Tips for Multilingual Customer Support

December 20, 2016 |

By Sarah-Claire Jordan

tips-for-multilingual-customer-support-photoMaking it as an international business these days is not the simplest of things. The process of taking a local business and making it global can be difficult and complicated, but it’s all worth it once you start seeing how successful your business can be in foreign markets. Also, in order to compete with other similar businesses, not going international is basically a death sentence. To round out this imminent success, however, one must have multilingual customer support.

That probably is an obvious statement to a lot of business owners who have gone global, but it’s worth repeating. You can have the best product or service out there with unparalleled quality, but if you branch out to different international markets and fail to localize your customer support, your potential customers will most likely stick with businesses that speak their language and know their culture.

Localizing your customer support, just like any localization process, does not consist of simply translating the customer support section of your company’s website into different target languages. That does help, but only if the translation is professionally done, and only up to a point. Depending on your budget and the size of your company, you can do anything from providing integrated chat support in target languages to setting up an in-country customer support team. For smaller businesses, integrated tech options are better, while larger ones with more of a budget can opt for setting up entire teams inside the target market to handle inquiries.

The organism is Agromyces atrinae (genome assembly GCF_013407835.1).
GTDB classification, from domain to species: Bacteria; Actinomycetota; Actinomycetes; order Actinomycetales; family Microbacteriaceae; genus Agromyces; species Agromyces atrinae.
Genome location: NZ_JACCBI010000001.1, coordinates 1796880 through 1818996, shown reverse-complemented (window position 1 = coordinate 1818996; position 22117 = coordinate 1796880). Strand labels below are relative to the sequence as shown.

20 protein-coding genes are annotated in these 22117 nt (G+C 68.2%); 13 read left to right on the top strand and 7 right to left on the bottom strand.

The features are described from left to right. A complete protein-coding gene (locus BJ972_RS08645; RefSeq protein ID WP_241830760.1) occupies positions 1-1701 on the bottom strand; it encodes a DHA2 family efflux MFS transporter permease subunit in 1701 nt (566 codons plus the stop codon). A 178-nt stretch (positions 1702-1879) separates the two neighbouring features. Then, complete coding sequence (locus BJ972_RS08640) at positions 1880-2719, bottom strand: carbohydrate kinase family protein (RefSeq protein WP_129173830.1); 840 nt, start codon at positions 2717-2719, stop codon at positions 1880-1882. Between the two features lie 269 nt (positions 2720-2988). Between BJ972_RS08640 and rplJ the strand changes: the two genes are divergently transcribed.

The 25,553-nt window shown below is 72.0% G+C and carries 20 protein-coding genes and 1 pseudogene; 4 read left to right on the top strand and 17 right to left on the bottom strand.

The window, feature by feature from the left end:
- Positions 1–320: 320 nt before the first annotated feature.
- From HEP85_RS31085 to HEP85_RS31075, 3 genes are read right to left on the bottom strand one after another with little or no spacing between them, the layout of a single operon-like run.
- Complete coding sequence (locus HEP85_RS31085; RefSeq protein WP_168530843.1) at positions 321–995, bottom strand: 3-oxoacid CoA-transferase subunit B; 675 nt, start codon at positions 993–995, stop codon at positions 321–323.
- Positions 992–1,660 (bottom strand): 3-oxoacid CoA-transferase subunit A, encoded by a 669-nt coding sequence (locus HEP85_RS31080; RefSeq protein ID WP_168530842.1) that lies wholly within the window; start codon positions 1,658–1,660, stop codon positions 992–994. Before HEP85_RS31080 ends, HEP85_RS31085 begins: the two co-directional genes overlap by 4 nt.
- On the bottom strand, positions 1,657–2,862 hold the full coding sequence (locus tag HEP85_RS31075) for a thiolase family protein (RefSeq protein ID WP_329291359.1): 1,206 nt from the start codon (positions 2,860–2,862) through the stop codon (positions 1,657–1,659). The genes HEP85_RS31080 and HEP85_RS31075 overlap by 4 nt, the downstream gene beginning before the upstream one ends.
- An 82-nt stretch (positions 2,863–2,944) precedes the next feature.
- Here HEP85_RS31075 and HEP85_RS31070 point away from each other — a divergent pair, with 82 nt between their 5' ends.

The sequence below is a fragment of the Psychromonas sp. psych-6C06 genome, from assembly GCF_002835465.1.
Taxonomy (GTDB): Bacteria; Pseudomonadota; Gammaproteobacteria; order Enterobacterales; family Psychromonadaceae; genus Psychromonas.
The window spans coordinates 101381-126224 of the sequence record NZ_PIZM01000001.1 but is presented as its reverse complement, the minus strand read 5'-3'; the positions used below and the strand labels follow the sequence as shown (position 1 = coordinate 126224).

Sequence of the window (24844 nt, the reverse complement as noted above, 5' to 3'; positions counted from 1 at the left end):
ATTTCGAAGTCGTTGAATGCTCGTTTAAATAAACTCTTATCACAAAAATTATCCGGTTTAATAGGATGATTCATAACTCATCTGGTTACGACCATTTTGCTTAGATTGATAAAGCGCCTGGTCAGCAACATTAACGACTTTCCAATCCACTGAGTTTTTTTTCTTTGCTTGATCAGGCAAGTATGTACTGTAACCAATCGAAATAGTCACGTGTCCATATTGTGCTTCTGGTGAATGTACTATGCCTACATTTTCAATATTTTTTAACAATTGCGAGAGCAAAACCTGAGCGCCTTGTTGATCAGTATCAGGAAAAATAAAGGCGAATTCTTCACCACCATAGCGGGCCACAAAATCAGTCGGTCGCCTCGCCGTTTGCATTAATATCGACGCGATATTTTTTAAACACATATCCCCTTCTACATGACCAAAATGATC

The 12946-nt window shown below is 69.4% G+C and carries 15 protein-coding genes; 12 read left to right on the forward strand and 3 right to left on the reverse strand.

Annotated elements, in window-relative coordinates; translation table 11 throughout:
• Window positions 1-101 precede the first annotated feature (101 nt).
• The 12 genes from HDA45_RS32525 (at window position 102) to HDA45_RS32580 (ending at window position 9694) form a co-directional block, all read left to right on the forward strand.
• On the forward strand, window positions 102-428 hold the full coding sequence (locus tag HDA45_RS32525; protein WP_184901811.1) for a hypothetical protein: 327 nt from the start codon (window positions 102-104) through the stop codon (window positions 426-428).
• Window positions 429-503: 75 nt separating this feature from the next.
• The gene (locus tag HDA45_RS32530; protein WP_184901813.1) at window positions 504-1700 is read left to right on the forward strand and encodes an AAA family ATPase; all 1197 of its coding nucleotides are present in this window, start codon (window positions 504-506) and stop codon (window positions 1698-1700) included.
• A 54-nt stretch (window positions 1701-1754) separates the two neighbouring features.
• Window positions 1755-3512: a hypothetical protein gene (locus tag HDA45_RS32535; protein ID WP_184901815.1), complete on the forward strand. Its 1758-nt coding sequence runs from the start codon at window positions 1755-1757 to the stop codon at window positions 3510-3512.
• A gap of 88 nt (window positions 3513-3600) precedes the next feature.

Whether you choose a low-cost solution or go all out, it is important to remember that localization goes beyond being able to communicate with customers in the target language. Surveys and statistics have shown that even native English speakers from the U.S. would prefer to speak with someone who speaks their dialect of English rather than with someone who speaks, for example, Australian English.

The same goes for any other language, but there are also some cultural details to consider as well. For instance, in some cultures, it would be totally acceptable for a customer support representative to speak with a customer in an informal manner. In other cultures, however, this would not be acceptable and could even be viewed as rude. Take these things into consideration when translating customer support content as well as when training customer support representatives.

Finally, one of the most important things you can do to ensure excellent customer support reviews in target markets is to make sure your online customer support content, from FAQs, to online chat technology and more, is perfectly translated and localized. If a customer can find answers for their questions on the website without even having to contact a customer support representative, you are bound to get points for being clear and thorough with your online content. This will also save you money in terms of maintaining a customer support team. Just make sure to be upfront about what you do and don’t have in terms of support.

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Category: Business Translation

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